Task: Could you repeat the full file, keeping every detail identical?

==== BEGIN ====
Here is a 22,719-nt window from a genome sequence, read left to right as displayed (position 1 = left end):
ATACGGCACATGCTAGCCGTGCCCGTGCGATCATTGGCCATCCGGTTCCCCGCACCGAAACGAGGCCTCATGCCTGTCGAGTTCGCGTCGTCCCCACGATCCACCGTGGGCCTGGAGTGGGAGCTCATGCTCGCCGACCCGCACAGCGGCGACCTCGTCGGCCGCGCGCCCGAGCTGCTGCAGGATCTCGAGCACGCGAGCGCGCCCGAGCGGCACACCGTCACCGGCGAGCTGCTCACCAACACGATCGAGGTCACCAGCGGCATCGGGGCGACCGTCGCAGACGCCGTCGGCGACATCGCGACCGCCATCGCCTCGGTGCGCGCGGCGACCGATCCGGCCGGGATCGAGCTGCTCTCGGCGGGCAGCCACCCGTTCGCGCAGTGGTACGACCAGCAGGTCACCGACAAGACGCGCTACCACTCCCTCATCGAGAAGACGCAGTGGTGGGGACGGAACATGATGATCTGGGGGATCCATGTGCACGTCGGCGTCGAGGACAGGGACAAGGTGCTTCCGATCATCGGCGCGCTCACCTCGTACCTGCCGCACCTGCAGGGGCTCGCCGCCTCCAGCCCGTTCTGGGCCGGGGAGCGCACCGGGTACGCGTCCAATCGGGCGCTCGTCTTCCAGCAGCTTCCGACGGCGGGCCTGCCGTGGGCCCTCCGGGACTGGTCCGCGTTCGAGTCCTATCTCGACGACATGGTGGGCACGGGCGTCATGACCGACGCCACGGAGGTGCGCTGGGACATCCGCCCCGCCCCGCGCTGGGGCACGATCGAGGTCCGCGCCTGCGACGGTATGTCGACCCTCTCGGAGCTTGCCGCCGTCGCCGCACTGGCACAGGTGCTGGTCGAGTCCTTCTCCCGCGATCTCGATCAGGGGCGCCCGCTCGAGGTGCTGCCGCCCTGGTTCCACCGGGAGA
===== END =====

Here is a 22,719-nt window from a genome sequence, read left to right as displayed (position 1 = left end):
ATACGGCACATGCTAGCCGTGCCCGTGCGATCATTGGCCATCCGGTTCCCCGCACCGAAACGAGGCCTCATGCCTGTCGAGTTCGCGTCGTCCCCACGATCCACCGTGGGCCTGGAGTGGGAGCTCATGCTCGCCGACCCGCACAGCGGCGACCTCGTCGGCCGCGCGCCCGAGCTGCTGCAGGATCTCGAGCACGCGAGCGCGCCCGAGCGGCACACCGTCACCGGCGAGCTGCTCACCAACACGATCGAGGTCACCAGCGGCATCGGGGCGACCGTCGCAGACGCCGTCGGCGACATCGCGACCGCCATCGCCTCGGTGCGCGCGGCGACCGATCCGGCCGGGATCGAGCTGCTCTCGGCGGGCAGCCACCCGTTCGCGCAGTGGTACGACCAGCAGGTCACCGACAAGACGCGCTACCACTCCCTCATCGAGAAGACGCAGTGGTGGGGACGGAACATGATGATCTGGGGGATCCATGTGCACGTCGGCGTCGAGGACAGGGACAAGGTGCTTCCGATCATCGGCGCGCTCACCTCGTACCTGCCGCACCTGCAGGGGCTCGCCGCCTCCAGCCCGTTCTGGGCCGGGGAGCGCACCGGGTACGCGTCCAATCGGGCGCTCGTCTTCCAGCAGCTTCCGACGGCGGGCCTGCCGTGGGCCCTCCGGGACTGGTCCGCGTTCGAGTCCTATCTCGACGACATGGTGGGCACGGGCGTCATGACCGACGCCACGGAGGTGCGCTGGGACATCCGCCCCGCCCCGCGCTGGGGCACGATCGAGGTCCGCGCCTGCGACGGTATGTCGACCCTCTCGGAGCTTGCCGCCGTCGCCGCACTGGCACAGGTGCTGGTCGAGTCCTTCTCCCGCGATCTCGATCAGGGGCGCCCGCTCGAGGTGCTGCCGCCCTGGTTCCACCGGGAGA